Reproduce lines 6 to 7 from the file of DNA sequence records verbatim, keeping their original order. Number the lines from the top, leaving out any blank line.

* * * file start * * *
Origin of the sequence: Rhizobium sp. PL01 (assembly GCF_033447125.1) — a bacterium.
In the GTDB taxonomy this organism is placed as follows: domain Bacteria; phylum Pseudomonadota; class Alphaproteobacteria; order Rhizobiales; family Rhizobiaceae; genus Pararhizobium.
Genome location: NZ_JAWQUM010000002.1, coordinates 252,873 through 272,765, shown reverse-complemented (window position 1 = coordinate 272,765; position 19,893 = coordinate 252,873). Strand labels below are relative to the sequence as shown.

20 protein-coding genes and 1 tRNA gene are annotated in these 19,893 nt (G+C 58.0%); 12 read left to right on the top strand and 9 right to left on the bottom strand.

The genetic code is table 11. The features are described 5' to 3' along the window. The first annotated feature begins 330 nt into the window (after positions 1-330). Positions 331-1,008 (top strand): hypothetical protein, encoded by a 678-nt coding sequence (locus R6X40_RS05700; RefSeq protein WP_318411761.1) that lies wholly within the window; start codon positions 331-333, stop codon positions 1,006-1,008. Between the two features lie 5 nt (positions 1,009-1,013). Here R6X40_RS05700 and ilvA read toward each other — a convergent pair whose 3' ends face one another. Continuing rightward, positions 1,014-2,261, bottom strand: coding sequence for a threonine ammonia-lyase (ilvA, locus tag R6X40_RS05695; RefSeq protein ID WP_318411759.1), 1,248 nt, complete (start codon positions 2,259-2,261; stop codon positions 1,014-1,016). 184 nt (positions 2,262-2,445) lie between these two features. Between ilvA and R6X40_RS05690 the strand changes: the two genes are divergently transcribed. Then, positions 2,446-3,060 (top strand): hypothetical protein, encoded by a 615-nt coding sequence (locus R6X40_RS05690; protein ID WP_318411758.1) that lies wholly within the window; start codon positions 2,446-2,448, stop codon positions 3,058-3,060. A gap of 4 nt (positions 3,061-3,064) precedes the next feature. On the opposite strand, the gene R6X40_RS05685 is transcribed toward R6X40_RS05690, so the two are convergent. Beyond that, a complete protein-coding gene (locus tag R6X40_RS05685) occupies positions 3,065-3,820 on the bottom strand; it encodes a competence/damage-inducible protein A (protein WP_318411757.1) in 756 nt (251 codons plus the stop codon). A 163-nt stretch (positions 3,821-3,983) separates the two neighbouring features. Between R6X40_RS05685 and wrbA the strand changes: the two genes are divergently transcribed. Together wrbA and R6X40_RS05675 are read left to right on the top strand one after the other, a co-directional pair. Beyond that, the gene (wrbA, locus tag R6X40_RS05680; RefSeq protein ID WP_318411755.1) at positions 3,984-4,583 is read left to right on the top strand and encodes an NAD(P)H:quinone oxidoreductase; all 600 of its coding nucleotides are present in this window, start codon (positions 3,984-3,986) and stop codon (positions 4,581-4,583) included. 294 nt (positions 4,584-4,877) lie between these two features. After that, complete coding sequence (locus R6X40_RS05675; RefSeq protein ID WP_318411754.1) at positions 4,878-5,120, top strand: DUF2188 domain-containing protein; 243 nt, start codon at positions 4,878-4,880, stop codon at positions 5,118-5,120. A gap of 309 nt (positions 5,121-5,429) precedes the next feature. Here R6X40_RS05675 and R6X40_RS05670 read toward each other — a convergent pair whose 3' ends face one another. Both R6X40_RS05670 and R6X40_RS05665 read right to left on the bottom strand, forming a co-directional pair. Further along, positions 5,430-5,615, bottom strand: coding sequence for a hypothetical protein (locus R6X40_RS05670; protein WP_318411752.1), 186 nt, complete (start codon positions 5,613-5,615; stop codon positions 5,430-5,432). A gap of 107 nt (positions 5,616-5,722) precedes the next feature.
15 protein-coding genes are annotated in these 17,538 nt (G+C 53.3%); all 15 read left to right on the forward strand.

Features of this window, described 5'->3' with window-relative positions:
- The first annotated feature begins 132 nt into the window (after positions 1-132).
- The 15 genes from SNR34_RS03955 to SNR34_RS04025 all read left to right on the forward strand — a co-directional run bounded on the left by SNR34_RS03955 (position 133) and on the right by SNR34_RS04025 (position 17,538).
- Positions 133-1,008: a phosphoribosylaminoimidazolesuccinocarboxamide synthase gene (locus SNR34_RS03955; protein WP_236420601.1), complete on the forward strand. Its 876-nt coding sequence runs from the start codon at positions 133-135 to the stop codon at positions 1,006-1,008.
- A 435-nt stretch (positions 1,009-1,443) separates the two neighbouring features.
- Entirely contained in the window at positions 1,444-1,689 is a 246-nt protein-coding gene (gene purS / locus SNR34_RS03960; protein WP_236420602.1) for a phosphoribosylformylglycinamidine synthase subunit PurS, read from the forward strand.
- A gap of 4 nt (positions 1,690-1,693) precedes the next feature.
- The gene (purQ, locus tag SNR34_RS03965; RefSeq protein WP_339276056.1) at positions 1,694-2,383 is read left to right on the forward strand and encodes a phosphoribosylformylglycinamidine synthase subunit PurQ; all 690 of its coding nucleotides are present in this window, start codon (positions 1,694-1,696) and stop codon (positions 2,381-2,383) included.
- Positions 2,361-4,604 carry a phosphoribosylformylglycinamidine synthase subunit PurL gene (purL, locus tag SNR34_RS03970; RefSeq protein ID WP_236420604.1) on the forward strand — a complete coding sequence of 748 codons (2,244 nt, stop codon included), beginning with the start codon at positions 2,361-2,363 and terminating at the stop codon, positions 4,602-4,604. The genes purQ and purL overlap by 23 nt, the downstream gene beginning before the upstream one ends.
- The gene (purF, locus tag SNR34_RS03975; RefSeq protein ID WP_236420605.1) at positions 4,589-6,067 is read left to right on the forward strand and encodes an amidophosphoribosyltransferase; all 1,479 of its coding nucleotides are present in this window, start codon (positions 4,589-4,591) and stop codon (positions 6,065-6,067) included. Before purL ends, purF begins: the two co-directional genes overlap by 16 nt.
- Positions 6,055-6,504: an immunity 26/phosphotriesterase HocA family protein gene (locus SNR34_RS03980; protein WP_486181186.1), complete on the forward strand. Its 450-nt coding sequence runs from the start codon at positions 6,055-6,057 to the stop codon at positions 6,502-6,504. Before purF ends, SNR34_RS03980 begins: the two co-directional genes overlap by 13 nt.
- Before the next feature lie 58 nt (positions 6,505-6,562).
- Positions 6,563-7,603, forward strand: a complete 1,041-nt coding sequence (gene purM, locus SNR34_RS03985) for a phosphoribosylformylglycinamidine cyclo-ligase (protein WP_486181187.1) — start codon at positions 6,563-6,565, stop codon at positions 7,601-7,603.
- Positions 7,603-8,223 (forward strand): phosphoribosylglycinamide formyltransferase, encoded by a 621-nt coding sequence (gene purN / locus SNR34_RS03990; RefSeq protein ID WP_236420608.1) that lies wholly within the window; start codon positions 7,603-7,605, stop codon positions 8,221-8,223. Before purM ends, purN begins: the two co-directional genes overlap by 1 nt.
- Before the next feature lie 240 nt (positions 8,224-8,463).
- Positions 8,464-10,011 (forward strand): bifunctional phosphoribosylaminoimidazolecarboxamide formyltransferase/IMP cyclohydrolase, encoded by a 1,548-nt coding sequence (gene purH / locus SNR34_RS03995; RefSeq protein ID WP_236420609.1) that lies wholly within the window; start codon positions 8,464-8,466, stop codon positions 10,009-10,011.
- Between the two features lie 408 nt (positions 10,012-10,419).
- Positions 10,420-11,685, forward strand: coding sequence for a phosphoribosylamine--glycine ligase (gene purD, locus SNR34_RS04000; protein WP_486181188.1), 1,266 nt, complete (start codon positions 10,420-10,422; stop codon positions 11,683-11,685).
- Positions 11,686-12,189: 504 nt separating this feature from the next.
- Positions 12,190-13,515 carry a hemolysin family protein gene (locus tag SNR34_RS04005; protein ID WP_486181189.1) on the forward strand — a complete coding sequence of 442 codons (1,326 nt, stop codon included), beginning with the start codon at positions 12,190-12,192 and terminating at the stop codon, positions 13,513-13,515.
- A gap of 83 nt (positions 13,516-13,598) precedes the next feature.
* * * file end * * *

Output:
15 protein-coding genes are annotated in these 17,538 nt (G+C 53.3%); all 15 read left to right on the forward strand.

Features of this window, described 5'->3' with window-relative positions: